Chapter 7 - Importation of an Aircraft


The International Civil Aviation Organization (ICAO) states that an aircraft must not be registered in more that one country at a time. Transport Canada must receive written notification that an aircraft has been removed or never entered on a foreign register (deregistration notice) before issuing registration marks or a Certificate of Registration. The notification must be from a foreign aviation authority and is usually sent directly to Headquarters. Headquarters maintains a list of the notices in CCARCS.

If notification is received in the Region, it should be sent by facsimile to Headquarters for their files. The Region may accept the notice and register the aircraft. When notification of non or de-registration is received in the Region, you should ensure that the notice is addressed to Transport Canada - not "to whom it may concern". The aircraft must be identified - with the foreign marks, if applicable. The notification must also come from the foreign civil aviation authority of the state and it must be clear that the aircraft is not on their register. If it is not clear that it is a notification of non or de-registration, you should have it verified by Headquarters. If the notice is not in English or French, it must be translated by Transport Canada translation services in Headquarters.

Notification that an aircraft is not on a foreign register is required for a Canadian-manufactured aircraft or a previously Canadian- registered aircraft that is returning to Canada after being registered in another country. It would not apply to an aircraft that had been removed from the Canadian Register and was being added again if a foreign aviation authority had not been advised of the removal from the Canadian Register.

For military aircraft that are converting to the civilian register, Transport Canada usually receives a statement that the aircraft was not entered on the foreign register. Occassionally, de-registration notices received from foreign aviation authorities will be sent with the military serial number rather than the civilian. Maintenance and Manufacturing should be consulted to ensure that it is the same aircraft (see Chapter 4.5).

Ultra-light and advanced ultra-light aeroplanes usually do not require a de-registration notice. Occasionally, they are registered in other countries either as an ultra-light or as something other that an ultra-light (e.g. they have been registered as an amateur-built in another country). If an application form for registration indicates that the aircraft was assembled in another country, then it should be verified that it was not also entered on that register. There is a specific format to use when requesting Headquarters to verify that an aircraft was not entered on a foreign register.

It is the client’s responsibility to ensure that notification is received (see Standard 222.16) but, in some cases, (e.g. when it may be difficult to contact the foreign aviation authority) Transport Canada will intervene and attempt to assist the client by contacting the foreign aviation authority.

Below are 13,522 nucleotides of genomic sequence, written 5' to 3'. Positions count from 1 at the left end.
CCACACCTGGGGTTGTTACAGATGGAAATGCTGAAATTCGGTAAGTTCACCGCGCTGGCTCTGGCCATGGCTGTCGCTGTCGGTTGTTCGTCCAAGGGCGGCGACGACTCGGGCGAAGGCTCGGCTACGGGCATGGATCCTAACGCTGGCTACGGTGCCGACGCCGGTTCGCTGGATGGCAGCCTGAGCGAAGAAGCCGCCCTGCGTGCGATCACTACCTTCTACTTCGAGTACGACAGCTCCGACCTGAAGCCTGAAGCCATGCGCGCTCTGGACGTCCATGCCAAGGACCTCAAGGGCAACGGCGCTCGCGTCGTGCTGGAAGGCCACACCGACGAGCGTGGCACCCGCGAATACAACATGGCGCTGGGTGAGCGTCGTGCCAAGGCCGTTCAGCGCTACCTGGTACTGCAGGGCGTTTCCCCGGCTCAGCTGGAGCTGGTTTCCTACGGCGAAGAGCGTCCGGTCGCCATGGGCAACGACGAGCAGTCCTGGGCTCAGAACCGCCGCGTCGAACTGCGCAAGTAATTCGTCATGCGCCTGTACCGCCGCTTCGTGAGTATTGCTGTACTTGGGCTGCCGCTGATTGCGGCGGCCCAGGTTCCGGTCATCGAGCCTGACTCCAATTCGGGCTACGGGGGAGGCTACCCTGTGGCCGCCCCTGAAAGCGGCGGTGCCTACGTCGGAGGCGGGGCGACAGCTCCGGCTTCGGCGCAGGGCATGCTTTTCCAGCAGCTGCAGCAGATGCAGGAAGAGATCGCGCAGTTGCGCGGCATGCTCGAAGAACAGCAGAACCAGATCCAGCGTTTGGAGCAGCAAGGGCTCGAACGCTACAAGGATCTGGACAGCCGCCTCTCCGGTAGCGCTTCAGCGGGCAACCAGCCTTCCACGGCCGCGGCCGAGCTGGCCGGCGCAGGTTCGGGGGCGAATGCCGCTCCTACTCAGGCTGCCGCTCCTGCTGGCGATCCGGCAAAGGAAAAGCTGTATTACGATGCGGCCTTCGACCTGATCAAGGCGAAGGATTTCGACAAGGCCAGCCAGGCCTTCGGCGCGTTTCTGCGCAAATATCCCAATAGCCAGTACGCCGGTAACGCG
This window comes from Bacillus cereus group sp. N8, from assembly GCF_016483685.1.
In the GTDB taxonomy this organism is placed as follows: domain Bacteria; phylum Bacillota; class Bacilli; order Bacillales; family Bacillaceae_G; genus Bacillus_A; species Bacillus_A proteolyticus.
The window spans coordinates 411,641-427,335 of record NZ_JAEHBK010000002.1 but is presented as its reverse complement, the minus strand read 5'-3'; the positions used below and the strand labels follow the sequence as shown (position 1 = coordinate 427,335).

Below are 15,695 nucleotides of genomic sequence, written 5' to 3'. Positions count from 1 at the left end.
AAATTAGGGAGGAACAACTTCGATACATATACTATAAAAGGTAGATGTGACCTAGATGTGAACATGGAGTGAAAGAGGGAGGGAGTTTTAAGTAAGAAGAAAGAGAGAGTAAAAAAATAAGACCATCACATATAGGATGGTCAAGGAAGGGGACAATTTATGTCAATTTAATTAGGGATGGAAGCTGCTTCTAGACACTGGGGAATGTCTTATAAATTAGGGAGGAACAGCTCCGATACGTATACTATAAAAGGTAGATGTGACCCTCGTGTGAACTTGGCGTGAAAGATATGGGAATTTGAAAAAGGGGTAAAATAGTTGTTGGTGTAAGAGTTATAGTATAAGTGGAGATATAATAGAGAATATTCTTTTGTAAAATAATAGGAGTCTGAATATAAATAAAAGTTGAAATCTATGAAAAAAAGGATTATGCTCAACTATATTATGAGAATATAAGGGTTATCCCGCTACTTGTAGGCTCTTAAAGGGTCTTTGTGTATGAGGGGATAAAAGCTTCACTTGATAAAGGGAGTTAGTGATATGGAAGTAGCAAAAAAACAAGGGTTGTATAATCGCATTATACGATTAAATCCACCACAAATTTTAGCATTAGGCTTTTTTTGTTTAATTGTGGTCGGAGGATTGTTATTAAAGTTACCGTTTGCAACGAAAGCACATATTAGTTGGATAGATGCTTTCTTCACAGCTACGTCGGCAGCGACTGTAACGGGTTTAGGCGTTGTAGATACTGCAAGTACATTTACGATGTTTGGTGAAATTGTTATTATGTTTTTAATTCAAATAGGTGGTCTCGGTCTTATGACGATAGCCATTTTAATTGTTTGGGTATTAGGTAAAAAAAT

E-mail Message Format:

Subject: Requesting confirmation of de-registration/non-registration

Example for de-registration: Please request Germany to confirm that Cessna 500, aircraft serial number 500-000, D-GTYH has been removed from the German Register.

Example for non-registration: Please request Austria to confirm that Diamond Aircraft Industries GMBH, HK 36 TCC, serial number 36.9999 is not registered in Austria.


CARs 202.17(2)(a), CAR 202.37(1) and Standard 222.37(1)

If an aircraft is removed from a foreign register while located outside Canada or is a new foreign-manufactured aircraft, a Provisional Certificate of Registration and Ferry Permit (form 26-0025) will allow the aircraft to be flown into Canada with Canadian registration marks affixed. It can also be issued to aircraft that are not registered, but need to be operated to transport it from one location in Canada to another location in Canada. The form requires the approval of General Aviation for the registration portion and Maintenance and Manufacturing for the ferry portion. A Provisional Certificate of Registration is valid only in Canadian airspace and expires upon completion of the flight or on the specified expiry date, whichever occurs first. Approval must be obtained from the foreign aviation authority for flight in foreign airspace.

These steps should be followed when issuing a Provisional Certificate of Registration:

  1. Obtain name and address of applicant and model and serial number of the aircraft and the registration marks allotted. There is no specific application form.

  2. The point of departure and destination and any test flight requirements for the aircraft is also required.

  3. A fee of $65 applies for the Provisional Certificate of Registration and a $45 fee applies for the Flight Permit (Note: These are considered two separate civil aviation documents and, although appearing on the same form, both of these fees apply).

  4. Ensure notification that the aircraft is not on a foreign register has been received. If not, the applicant may send one directly to the Region.

  5. Prepare and print the document through CCARCS. The date of issue is the date that the document is prepared and the expiry date should be 30 days from the date of issue. It can be adjusted should circumstances require more than 30 days.

  6. The issued document must be signed in Part A by a General Aviation Inspector or Licensing Officer and in Part B by a Maintenance and Manufacturing Inspector.

  7. A copy of the Provisional Certificate of Registration and Flight Permit goes to Headquarters. A copy will stay on the aircraft file and the original will go to the applicant. It may also be sent to the applicant by facsimile.
Date modified: